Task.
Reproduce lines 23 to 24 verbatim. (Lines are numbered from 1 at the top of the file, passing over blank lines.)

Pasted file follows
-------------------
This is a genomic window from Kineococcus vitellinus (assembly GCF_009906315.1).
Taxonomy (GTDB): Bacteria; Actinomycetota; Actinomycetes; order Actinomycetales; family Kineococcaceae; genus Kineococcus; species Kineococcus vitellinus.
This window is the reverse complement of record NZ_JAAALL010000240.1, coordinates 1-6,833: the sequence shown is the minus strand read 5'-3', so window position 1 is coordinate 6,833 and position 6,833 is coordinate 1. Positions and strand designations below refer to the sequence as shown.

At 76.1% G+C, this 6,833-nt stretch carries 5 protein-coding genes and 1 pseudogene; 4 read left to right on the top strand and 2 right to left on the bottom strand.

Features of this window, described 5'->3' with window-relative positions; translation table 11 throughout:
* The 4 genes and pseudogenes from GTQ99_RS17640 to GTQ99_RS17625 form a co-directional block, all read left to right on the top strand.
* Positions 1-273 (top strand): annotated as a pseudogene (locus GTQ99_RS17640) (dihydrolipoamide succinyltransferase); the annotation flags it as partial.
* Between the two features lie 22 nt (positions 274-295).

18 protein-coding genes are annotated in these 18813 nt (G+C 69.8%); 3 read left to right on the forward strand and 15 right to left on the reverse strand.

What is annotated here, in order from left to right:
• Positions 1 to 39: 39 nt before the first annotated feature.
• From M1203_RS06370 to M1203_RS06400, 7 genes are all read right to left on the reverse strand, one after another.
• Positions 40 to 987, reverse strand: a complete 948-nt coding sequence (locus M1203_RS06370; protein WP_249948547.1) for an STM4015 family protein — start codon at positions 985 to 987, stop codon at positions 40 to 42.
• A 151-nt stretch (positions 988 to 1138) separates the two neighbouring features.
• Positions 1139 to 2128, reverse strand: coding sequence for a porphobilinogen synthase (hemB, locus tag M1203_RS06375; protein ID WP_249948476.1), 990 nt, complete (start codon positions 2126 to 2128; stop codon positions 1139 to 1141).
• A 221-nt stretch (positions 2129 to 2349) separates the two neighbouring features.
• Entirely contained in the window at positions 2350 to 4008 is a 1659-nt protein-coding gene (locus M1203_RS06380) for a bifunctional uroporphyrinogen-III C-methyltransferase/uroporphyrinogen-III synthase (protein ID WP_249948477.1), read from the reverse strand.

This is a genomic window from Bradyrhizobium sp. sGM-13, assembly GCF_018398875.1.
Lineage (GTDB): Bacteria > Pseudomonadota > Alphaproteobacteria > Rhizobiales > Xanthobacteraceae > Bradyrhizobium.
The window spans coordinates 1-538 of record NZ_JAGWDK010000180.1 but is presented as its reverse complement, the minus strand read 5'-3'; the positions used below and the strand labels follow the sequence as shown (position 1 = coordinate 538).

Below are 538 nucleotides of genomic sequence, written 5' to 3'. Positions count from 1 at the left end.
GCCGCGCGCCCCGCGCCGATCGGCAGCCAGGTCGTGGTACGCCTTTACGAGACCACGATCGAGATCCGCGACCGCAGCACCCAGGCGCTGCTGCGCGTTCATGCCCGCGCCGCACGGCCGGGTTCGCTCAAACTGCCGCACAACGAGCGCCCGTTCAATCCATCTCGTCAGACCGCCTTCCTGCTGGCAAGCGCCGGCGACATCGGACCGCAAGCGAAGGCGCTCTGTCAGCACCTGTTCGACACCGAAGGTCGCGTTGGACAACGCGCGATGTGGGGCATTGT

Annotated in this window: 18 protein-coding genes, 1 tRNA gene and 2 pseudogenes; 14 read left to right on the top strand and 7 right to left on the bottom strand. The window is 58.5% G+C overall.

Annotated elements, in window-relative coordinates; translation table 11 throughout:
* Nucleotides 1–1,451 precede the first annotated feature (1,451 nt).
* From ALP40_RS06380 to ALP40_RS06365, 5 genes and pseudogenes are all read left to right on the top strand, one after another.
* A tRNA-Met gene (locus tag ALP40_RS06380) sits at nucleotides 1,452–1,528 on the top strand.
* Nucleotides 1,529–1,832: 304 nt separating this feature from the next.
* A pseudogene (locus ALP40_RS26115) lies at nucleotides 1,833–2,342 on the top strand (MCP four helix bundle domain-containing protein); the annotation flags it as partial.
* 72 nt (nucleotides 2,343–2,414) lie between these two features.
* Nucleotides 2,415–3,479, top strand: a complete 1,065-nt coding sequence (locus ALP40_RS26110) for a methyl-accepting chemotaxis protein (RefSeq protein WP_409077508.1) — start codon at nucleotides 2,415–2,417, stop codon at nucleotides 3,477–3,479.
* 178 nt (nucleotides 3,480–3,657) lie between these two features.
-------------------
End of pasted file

Annotated in this window: 18 protein-coding genes, 1 tRNA gene and 2 pseudogenes; 14 read left to right on the top strand and 7 right to left on the bottom strand. The window is 58.5% G+C overall.

Annotated elements, in window-relative coordinates; translation table 11 throughout: